numpy.allclose()

Steven D'Aprano steve+comp.lang.python at pearwood.info
Sun Jan 18 04:09:58 CET 2015


Ian Kelly wrote:

> On Sat, Jan 17, 2015 at 7:26 AM, Steven D'Aprano
> <steve+comp.lang.python at pearwood.info> wrote:
>> I don't understand why they add the error tolerances together. I can
>> understand taking the minimum, or the maximum:
> 
> The usual idea is that the tolerance is calculated as a relative
> value, but an absolute tolerance is used instead when the values get
> close to zero, so under normal circumstances the relative tolerance
> will dominate and the absolute tolerance will be very small in
> comparison. 

That suggests that approx_equal() should return True if the actual error is
smaller than *either* the absolute or relative error, that is, using the
maximum.


> So why add them instead of taking the maximum? I'm not 
> sure, but I would guess it's probably for efficiency. Determining the
> maximum requires the CPU to perform a conditional branch that a simple
> addition does not.

That's... horrible. 

"Tell me whether these two numbers differ by at most X or Y%."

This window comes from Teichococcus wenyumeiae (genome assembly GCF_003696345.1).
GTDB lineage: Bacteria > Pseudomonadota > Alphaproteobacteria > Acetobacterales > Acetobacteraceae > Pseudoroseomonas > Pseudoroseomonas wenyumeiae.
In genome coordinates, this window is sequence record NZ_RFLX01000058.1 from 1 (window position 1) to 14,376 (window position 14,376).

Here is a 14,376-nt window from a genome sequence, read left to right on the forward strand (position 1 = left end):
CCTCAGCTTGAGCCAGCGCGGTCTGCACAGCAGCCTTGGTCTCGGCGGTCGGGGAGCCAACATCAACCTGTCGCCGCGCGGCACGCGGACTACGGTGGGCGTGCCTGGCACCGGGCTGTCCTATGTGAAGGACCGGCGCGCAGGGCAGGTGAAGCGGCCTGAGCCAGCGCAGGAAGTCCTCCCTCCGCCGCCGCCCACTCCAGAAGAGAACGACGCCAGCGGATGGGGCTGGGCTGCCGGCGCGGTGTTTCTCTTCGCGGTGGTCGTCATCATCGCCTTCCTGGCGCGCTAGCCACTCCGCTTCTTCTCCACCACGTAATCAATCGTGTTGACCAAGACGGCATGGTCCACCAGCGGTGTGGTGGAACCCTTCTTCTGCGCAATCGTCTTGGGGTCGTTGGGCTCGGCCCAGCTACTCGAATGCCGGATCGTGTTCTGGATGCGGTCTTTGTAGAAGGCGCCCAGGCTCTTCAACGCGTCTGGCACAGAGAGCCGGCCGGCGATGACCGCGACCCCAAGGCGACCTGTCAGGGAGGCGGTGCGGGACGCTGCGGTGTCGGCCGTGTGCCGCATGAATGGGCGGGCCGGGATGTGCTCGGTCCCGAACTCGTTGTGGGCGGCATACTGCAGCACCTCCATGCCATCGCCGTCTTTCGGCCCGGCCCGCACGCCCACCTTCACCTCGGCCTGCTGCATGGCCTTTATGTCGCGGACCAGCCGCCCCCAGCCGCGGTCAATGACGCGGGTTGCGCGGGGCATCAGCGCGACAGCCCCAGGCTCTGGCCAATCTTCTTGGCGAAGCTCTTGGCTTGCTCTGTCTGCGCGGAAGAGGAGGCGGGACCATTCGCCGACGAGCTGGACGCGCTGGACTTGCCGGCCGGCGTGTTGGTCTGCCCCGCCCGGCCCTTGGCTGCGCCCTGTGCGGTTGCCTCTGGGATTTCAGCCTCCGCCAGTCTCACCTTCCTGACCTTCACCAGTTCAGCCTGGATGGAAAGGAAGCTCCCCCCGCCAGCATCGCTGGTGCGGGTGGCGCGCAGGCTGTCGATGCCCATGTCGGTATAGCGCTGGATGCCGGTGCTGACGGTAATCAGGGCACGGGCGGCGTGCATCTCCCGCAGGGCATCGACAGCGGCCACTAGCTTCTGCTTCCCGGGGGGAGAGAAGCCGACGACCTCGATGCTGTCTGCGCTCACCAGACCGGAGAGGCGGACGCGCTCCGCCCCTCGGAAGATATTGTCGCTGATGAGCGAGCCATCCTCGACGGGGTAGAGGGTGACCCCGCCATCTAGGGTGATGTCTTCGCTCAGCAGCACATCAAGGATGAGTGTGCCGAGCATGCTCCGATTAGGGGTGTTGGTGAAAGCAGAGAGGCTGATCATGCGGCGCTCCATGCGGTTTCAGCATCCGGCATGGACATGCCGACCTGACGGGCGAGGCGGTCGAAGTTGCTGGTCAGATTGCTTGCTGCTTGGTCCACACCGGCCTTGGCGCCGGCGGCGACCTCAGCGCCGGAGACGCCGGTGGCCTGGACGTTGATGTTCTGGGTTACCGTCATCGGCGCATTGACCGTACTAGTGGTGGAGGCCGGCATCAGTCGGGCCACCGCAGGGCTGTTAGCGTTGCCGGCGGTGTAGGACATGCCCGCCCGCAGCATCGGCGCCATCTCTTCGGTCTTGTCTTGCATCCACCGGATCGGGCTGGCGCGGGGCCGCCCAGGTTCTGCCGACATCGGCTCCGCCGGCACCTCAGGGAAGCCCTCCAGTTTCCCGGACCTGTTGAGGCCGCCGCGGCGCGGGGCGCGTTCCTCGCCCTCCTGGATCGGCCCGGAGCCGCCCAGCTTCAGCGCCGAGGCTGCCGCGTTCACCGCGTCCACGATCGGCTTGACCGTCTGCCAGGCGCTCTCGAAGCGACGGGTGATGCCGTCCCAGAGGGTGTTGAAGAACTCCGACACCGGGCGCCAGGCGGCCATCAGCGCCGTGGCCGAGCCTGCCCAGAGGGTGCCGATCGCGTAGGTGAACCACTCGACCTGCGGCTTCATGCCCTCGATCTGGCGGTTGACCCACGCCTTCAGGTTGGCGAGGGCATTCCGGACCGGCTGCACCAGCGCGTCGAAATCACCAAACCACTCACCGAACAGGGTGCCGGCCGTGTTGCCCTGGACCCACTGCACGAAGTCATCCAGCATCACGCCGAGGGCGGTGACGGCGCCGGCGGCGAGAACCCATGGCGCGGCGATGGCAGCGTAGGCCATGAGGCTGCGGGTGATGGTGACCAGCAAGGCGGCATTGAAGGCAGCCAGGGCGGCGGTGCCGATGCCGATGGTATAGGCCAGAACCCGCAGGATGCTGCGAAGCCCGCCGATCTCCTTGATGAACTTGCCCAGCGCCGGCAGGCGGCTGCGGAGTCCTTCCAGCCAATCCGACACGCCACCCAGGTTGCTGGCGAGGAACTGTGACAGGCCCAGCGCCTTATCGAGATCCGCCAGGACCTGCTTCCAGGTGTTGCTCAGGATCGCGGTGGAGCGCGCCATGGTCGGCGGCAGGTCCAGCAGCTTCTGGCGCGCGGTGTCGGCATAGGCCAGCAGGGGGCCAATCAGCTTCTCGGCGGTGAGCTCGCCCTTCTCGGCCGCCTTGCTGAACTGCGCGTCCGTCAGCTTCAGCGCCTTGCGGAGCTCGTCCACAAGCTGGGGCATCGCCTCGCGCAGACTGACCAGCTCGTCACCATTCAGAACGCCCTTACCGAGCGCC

"Oh, that would take a nanosecond longer than I think is reasonable, so I'm
instead going to tell you whether they differ by some arbitrary Z instead."

I'm guessing that can only have come from the mindset of C/C++ programmers,
where this sort of thing is considered acceptable:

http://blogs.msdn.com/b/oldnewthing/archive/2014/06/27/10537746.aspx

:-)


> In any case, this is not unique to numpy.  See 
> e.g.:
> 
> https://books.google.com/books?id=CbH0AwAAQBAJ&pg=PA164
> (equation 8.26)

Ah, well as soon as you start using GPUs for numerical computation, you're
already living in a state of sin. GPU's attitude to numerical correctness
is best described as "meh, close enough".

Seriously, anyone familiar with the horrible state of numeric computing
prior to IEEE-756 surely cannot look at GPU numerics without having
flashbacks to the bad old days where:

    if x != 0:
        y = 1/x

could crash with a divide by zero!


[...]
>> * taking the minimum is equivalent to the rule "numbers are close if they
>>   differ by no more than BOTH the absolute tolerance AND the relative
>>   tolerance".
> 
> This is generally not the desired semantic, and it's not unheard of to
> pass 0 for one of the tolerances, in which case the minimum would
> clearly be incorrect.

True. In that case, you would have to treat 0 as a special case, which
starts getting messy.




-- 
Steven




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